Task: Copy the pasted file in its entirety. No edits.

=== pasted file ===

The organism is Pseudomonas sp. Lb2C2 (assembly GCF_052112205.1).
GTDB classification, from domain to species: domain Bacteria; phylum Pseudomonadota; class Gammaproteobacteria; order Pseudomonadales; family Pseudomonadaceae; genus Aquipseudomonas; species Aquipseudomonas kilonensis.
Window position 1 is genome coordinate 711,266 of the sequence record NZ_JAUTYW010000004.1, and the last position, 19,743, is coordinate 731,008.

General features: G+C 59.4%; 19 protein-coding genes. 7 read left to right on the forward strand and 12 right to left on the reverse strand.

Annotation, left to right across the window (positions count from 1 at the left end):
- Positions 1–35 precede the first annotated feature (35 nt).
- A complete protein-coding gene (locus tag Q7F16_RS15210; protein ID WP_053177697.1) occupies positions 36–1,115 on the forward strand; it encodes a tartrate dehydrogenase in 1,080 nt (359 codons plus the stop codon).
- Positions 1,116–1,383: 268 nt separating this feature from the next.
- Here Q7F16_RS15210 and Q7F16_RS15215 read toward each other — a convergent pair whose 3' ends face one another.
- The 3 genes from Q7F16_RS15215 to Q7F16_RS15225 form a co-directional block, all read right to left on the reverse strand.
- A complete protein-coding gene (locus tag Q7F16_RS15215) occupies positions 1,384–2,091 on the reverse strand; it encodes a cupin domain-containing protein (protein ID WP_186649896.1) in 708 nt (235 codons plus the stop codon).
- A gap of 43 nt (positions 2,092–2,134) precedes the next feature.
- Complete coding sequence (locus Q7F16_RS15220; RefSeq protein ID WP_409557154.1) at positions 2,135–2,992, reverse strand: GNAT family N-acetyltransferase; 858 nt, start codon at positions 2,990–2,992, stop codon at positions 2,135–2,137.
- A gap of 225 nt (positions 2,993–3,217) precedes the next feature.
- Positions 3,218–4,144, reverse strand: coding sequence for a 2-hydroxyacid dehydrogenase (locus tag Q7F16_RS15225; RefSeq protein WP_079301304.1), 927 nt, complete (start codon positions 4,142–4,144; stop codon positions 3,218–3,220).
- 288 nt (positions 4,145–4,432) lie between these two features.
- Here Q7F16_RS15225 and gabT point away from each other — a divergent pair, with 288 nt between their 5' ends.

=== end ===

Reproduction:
The organism is Pseudomonas sp. Lb2C2 (assembly GCF_052112205.1).
GTDB classification, from domain to species: domain Bacteria; phylum Pseudomonadota; class Gammaproteobacteria; order Pseudomonadales; family Pseudomonadaceae; genus Aquipseudomonas; species Aquipseudomonas kilonensis.
Window position 1 is genome coordinate 711,266 of the sequence record NZ_JAUTYW010000004.1, and the last position, 19,743, is coordinate 731,008.

General features: G+C 59.4%; 19 protein-coding genes. 7 read left to right on the forward strand and 12 right to left on the reverse strand.

Annotation, left to right across the window (positions count from 1 at the left end):
- Positions 1–35 precede the first annotated feature (35 nt).
- A complete protein-coding gene (locus tag Q7F16_RS15210; protein ID WP_053177697.1) occupies positions 36–1,115 on the forward strand; it encodes a tartrate dehydrogenase in 1,080 nt (359 codons plus the stop codon).
- Positions 1,116–1,383: 268 nt separating this feature from the next.
- Here Q7F16_RS15210 and Q7F16_RS15215 read toward each other — a convergent pair whose 3' ends face one another.
- The 3 genes from Q7F16_RS15215 to Q7F16_RS15225 form a co-directional block, all read right to left on the reverse strand.
- A complete protein-coding gene (locus tag Q7F16_RS15215) occupies positions 1,384–2,091 on the reverse strand; it encodes a cupin domain-containing protein (protein ID WP_186649896.1) in 708 nt (235 codons plus the stop codon).
- A gap of 43 nt (positions 2,092–2,134) precedes the next feature.
- Complete coding sequence (locus Q7F16_RS15220; RefSeq protein ID WP_409557154.1) at positions 2,135–2,992, reverse strand: GNAT family N-acetyltransferase; 858 nt, start codon at positions 2,990–2,992, stop codon at positions 2,135–2,137.
- A gap of 225 nt (positions 2,993–3,217) precedes the next feature.
- Positions 3,218–4,144, reverse strand: coding sequence for a 2-hydroxyacid dehydrogenase (locus tag Q7F16_RS15225; RefSeq protein WP_079301304.1), 927 nt, complete (start codon positions 4,142–4,144; stop codon positions 3,218–3,220).
- 288 nt (positions 4,145–4,432) lie between these two features.
- Here Q7F16_RS15225 and gabT point away from each other — a divergent pair, with 288 nt between their 5' ends.